“It was the day when the district committees of La Esperanza were to take their oath.” At this event, every political party presents its working group for the upcoming elections. All too often though, the representatives of smaller parties are threatened by the members of the more powerful political groups. That’s what happened to Elidio Espinoza’s supporters: “Many of those summoned found themselves deterred by pressure from our political adversaries.” Only three participants attended, including Luisa. “As soon as I saw her, I offered her the opportunity to join the party and to occupy one of the leadership positions. Without a second thought, she responded to the offer with enthusiasm: ‘Here I am!’”

A politician committed to the people

At the back of her office space, I see a set of wigs in various colors. I had initially assumed her hair was naturally long, but now I see I was wrong. Luisa is a tall, robust woman. She is wearing a baseball cap and a black, sporty outfit; not the usual attire for a councillor.

“I don’t like to be in the office,” she explains as we leave it to continue our walk around La Esperanza. “I like fieldwork, the action, the contact with people; there are many things to do.” As she gives me a tour of her district, I can see the impact of her work and of her personal presence: People recognize her, listen to her, and are willing to solve any problems they see. At the city’s construction sites, it is obvious that they are really working every day to create roads to give people access to water, electricity, and public transportation. They are building an athletic and recreational space, a market and a school. A highway will not only bring cars, but development.

Transgender politicians making history

Luisa has made history. She is unwittingly part of a group of transgender women who are taking on roles in a media cabinet and occupying political offices in Latin America. The first was Zuliana Araya Gutiérrez, formerly Enrique, who became the first transgender councilor in Valparaiso, Chile in 2012. In the same year, a Cuban named Adela (formerly José Agustín Hernández) succeeded in becoming the municipal delegate for the “Popular Power” party in her native city Caibarién.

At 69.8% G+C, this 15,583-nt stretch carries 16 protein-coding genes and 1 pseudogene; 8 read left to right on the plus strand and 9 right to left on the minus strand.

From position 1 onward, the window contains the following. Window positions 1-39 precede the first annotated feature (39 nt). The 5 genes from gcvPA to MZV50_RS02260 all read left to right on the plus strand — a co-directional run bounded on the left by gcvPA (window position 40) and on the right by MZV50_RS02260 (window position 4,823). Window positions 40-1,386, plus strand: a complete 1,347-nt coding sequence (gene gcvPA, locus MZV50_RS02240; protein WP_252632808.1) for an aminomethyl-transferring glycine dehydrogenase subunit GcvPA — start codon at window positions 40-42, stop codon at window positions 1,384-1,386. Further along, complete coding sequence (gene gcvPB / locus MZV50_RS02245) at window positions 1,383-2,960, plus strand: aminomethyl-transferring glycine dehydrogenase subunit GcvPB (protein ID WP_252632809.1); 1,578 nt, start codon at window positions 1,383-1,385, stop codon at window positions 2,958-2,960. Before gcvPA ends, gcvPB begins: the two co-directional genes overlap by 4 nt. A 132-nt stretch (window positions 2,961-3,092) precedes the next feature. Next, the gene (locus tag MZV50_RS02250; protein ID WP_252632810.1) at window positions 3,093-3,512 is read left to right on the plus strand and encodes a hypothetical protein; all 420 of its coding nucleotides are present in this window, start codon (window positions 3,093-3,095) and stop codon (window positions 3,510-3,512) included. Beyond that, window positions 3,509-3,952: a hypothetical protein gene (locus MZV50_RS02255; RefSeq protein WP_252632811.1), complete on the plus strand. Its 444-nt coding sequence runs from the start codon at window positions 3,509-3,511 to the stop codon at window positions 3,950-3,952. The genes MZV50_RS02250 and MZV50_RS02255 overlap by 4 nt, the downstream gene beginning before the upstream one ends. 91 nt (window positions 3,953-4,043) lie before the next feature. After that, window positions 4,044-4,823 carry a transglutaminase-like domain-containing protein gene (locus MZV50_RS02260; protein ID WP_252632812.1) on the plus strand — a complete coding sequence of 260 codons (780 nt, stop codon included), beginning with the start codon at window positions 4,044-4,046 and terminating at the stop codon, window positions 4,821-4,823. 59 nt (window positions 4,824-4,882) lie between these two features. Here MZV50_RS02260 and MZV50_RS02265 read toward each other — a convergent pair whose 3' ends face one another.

These three women show that sexual orientation or gender roles do not affect nor diminish their roles. On the contrary: It is clear that they connect perfectly with the neediest of populations in their respective jurisdictions. If we view this as a phenomenon of social vindication for the LGBT community, it would not be surprising if a fourth member soon joined this list of pioneers. It is widely known that Tamara Adrián, a lawyer by profession, might be running for the National Assembly of Venezuela this year, 2015, for example. [Update: Tamara Adrián won a seat in the Assembly in those elections]

“What do you think about the bill supporting civil unions between same-sex partners in our country?” I ask Luisa.

“I think that I must support the proposal because I am a member of these minorities. However, I do not think that it is essential.”

Her answer surprises me. “Why do you not consider it important?”

“For me, the real victory will be the day that my identification card recognizes me as a woman. Luisa instead of Luis.”

“Have you ever had an operation of any kind?”

“No… I am a woman in the body of a man, but I will not undergo surgery. I like my body. Everything you see is natural and I would never mutilate myself. I do not need a sex reassignment to know that I am a woman. I feel like a woman and think like a woman.”

The day Luisa took her oath to become councillor at a public event, she presented herself as male, though immediately clarified publicly that she would be recognized as a woman, swearing by the policies of tolerance and non-discrimination.

She continues in this vein today, working as a transgender woman for the rights of everyone in her district to be accepted as they are.

This article was originally written by Héctor Lozano González and published by Tea After Twelve. It has now been republished and adapted for Global Voices under a republication agreement and with permission.